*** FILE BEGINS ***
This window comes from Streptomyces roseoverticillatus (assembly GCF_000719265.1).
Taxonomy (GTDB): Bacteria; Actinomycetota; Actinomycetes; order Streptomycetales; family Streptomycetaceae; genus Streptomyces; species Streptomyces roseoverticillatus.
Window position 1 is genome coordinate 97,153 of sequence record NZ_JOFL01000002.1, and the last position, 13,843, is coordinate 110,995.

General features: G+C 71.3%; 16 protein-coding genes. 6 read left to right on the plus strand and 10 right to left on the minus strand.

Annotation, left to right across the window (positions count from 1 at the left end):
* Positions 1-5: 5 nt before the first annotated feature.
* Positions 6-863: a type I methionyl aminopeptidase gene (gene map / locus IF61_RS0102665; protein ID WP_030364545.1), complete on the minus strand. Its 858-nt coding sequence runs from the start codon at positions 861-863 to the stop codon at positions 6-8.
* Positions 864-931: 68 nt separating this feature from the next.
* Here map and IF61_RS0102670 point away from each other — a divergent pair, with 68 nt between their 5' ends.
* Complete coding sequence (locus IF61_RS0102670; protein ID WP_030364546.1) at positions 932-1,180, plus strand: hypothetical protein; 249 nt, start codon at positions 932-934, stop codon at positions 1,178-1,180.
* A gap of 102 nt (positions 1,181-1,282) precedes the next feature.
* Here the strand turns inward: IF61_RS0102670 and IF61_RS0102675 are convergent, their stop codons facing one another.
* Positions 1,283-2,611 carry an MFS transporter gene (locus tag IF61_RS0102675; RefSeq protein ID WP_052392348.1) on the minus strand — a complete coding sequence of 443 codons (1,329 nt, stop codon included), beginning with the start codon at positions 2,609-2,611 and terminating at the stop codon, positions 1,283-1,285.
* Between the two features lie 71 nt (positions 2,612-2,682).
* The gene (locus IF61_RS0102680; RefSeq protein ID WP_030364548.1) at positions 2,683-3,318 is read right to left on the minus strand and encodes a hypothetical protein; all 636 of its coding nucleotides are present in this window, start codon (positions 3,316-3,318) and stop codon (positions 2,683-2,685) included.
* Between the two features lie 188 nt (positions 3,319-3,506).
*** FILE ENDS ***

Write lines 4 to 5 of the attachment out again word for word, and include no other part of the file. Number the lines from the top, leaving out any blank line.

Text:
General features: G+C 71.3%; 16 protein-coding genes. 6 read left to right on the plus strand and 10 right to left on the minus strand.

Annotation, left to right across the window (positions count from 1 at the left end):